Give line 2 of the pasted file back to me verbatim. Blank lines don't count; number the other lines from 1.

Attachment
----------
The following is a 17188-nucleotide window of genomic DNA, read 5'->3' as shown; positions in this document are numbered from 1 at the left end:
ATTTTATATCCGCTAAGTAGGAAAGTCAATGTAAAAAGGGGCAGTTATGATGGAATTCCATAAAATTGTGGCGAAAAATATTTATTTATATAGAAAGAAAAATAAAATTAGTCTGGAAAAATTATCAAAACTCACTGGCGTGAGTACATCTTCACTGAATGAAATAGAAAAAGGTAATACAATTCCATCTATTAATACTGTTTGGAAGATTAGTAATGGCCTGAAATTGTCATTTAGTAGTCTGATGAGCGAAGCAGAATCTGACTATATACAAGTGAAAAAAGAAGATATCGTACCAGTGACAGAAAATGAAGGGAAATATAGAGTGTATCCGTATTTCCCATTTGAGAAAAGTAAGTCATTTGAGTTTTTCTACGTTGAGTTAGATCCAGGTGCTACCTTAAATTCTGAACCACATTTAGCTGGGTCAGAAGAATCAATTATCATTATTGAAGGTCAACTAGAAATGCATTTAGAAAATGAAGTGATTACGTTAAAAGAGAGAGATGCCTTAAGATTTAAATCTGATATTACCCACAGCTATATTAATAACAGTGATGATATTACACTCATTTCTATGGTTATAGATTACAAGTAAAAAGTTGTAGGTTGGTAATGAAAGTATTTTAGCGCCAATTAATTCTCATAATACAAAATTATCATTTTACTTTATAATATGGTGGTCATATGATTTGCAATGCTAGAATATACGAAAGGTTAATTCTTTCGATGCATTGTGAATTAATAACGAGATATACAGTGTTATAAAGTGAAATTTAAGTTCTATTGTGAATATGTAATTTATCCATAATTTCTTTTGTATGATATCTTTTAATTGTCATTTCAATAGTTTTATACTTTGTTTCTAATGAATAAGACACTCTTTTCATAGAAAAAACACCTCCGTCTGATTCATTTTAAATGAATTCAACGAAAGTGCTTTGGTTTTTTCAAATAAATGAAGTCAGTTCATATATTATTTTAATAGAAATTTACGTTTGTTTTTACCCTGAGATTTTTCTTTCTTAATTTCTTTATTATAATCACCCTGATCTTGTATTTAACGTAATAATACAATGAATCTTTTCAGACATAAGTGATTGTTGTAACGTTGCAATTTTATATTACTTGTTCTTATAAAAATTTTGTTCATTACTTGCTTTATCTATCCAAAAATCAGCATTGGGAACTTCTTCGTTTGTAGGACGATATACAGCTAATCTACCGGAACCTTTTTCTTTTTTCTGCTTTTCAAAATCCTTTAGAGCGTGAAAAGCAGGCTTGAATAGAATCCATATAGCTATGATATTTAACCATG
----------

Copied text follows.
ATTTTATATCCGCTAAGTAGGAAAGTCAATGTAAAAAGGGGCAGTTATGATGGAATTCCATAAAATTGTGGCGAAAAATATTTATTTATATAGAAAGAAAAATAAAATTAGTCTGGAAAAATTATCAAAACTCACTGGCGTGAGTACATCTTCACTGAATGAAATAGAAAAAGGTAATACAATTCCATCTATTAATACTGTTTGGAAGATTAGTAATGGCCTGAAATTGTCATTTAGTAGTCTGATGAGCGAAGCAGAATCTGACTATATACAAGTGAAAAAAGAAGATATCGTACCAGTGACAGAAAATGAAGGGAAATATAGAGTGTATCCGTATTTCCCATTTGAGAAAAGTAAGTCATTTGAGTTTTTCTACGTTGAGTTAGATCCAGGTGCTACCTTAAATTCTGAACCACATTTAGCTGGGTCAGAAGAATCAATTATCATTATTGAAGGTCAACTAGAAATGCATTTAGAAAATGAAGTGATTACGTTAAAAGAGAGAGATGCCTTAAGATTTAAATCTGATATTACCCACAGCTATATTAATAACAGTGATGATATTACACTCATTTCTATGGTTATAGATTACAAGTAAAAAGTTGTAGGTTGGTAATGAAAGTATTTTAGCGCCAATTAATTCTCATAATACAAAATTATCATTTTACTTTATAATATGGTGGTCATATGATTTGCAATGCTAGAATATACGAAAGGTTAATTCTTTCGATGCATTGTGAATTAATAACGAGATATACAGTGTTATAAAGTGAAATTTAAGTTCTATTGTGAATATGTAATTTATCCATAATTTCTTTTGTATGATATCTTTTAATTGTCATTTCAATAGTTTTATACTTTGTTTCTAATGAATAAGACACTCTTTTCATAGAAAAAACACCTCCGTCTGATTCATTTTAAATGAATTCAACGAAAGTGCTTTGGTTTTTTCAAATAAATGAAGTCAGTTCATATATTATTTTAATAGAAATTTACGTTTGTTTTTACCCTGAGATTTTTCTTTCTTAATTTCTTTATTATAATCACCCTGATCTTGTATTTAACGTAATAATACAATGAATCTTTTCAGACATAAGTGATTGTTGTAACGTTGCAATTTTATATTACTTGTTCTTATAAAAATTTTGTTCATTACTTGCTTTATCTATCCAAAAATCAGCATTGGGAACTTCTTCGTTTGTAGGACGATATACAGCTAATCTACCGGAACCTTTTTCTTTTTTCTGCTTTTCAAAATCCTTTAGAGCGTGAAAAGCAGGCTTGAATAGAATCCATATAGCTATGATATTTAACCATG